Most people have no idea how thin the margin on new guns is. I’m not aware of any similarly-priced consumer good that sells at retail for so little markup.

Truth be told, I wasn’t aware of the margin on new guns, though if you’d asked me cold a couple of days ago I’d probably have said “Maybe 10 to 15 percent.” Certainly nowhere in the 30s.

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Strange search-engine queries (520)

According to the Weather Guys, who start their figuring from the first of December, we’re now in the middle of winter. From here on out, it can only get better, right? Never, ever assume that. In the meantime, let’s look at the latest search strings.

“enter this code to prove you are not a robot” mazda 6 lease price:  This practice discriminates against driving robots, and will not be tolerated in the Xeljanz administration.

pop tarts 2004:  Long since expired. Throw them away.

tinder verified:  Not as meaningful as being the Mayor on Foursquare.

readme.html wordpress vodka flavored vodka  Delete “readme.html”; it is of no use to anyone except malware distributors. Now pass me some of that vodka-flavored vodka.

invisible bikini prank:  Never knew the Emperor was trying on swimsuits.

warren has been struggling to eat healthier, but he forgot to pack a lunch and he is starving. he pulls into the fast food drive-through lane, and as he ponders the options he decides to go for a hamburger instead of a cheeseburger. he gets a small order of french fries instead of a large order:  All he had to do was order a Diet Coke, which eliminates all calories, amiright? shrill:  You obviously haven’t been on Tumblr lately.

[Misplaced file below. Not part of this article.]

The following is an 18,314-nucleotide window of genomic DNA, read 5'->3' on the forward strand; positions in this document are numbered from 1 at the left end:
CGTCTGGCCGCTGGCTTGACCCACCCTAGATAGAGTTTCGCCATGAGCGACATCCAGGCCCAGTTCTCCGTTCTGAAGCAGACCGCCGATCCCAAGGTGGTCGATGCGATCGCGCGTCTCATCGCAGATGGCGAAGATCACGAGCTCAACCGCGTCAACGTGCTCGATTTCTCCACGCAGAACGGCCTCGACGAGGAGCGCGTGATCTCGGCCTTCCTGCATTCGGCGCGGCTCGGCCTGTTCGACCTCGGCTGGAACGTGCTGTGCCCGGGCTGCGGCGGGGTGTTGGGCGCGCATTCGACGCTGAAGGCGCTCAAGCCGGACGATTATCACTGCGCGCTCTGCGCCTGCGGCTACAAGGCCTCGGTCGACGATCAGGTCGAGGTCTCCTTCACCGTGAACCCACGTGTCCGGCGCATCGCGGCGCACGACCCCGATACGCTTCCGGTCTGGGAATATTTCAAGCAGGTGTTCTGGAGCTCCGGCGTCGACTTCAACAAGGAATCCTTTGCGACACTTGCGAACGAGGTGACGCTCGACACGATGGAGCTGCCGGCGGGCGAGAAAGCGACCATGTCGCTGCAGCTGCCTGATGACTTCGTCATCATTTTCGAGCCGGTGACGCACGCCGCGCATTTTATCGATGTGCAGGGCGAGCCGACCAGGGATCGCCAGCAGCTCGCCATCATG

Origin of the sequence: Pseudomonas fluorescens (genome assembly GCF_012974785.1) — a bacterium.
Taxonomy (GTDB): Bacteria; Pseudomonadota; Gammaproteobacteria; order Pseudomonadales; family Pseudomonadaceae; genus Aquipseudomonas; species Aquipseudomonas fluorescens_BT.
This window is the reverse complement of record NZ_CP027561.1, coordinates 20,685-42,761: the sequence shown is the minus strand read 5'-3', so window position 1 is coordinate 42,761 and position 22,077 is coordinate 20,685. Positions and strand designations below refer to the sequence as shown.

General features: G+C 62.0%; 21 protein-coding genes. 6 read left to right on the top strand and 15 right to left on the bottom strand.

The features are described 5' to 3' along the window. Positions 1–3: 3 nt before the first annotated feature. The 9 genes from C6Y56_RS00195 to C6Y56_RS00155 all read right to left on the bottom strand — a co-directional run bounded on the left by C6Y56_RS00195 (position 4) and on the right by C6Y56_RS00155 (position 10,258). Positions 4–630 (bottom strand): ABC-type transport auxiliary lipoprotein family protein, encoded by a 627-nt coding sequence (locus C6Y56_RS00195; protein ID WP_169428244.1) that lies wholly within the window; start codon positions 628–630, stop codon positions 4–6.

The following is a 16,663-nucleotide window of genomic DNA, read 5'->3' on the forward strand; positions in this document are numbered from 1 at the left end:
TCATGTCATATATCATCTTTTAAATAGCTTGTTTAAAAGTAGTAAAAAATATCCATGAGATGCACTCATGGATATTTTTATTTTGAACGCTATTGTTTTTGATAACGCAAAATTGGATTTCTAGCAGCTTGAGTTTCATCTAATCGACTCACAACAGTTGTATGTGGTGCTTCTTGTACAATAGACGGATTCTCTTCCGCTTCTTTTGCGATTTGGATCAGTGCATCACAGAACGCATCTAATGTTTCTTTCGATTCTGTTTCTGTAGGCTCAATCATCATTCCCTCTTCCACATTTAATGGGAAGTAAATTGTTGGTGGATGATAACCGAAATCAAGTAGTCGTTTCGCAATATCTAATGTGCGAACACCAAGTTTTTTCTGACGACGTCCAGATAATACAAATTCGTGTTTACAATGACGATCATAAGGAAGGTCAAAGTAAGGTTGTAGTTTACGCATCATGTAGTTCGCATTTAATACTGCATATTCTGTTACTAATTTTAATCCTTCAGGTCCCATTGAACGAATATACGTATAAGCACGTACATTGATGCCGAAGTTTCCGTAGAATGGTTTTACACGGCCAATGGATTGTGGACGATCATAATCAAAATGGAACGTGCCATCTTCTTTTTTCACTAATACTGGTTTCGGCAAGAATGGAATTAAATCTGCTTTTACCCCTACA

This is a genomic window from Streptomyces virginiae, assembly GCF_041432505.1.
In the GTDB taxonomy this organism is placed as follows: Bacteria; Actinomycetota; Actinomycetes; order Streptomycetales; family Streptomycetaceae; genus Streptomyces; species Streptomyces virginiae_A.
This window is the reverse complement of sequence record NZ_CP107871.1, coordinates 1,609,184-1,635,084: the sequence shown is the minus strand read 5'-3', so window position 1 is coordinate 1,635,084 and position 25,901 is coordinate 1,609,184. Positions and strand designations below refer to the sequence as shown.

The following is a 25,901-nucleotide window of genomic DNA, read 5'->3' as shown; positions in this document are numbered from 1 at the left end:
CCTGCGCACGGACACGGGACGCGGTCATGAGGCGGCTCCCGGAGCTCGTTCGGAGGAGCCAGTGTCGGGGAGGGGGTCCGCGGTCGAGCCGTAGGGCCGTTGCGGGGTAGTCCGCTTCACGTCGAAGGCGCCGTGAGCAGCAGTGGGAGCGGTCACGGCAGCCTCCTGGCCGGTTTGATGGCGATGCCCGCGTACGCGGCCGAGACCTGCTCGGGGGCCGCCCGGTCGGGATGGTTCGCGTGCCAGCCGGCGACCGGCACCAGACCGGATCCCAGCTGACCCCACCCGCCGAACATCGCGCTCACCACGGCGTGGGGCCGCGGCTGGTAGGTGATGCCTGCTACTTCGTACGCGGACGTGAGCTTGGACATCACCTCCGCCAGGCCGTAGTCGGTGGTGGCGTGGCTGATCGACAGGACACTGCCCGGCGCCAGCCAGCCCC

jason hangs sheetrock for a local contractor. his job requires him to hang the sheetrock overhead on ceilings. what type of ergonomic-related hazard is jason likely to encounter?:  Severe headache, gravity-assisted.

geometry works:  It does! Ask the guy standing under the Sheetrock.

trying to be less of an asshole than i was yesterday:  Call back in three weeks.

amos moses was a cajun:  And a one-armed Cajun at that.

not superman:  This describes every one of us, except maybe that Clark Kent guy.

mary’s parents bought her a used bicycle for her birthday. she was thrilled until she learned that her best friend received a brand new bicycle to celebrate ground hog day. mary’s declining satisfaction illustrates:  That you should never buy gifts in February.

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Playing them cool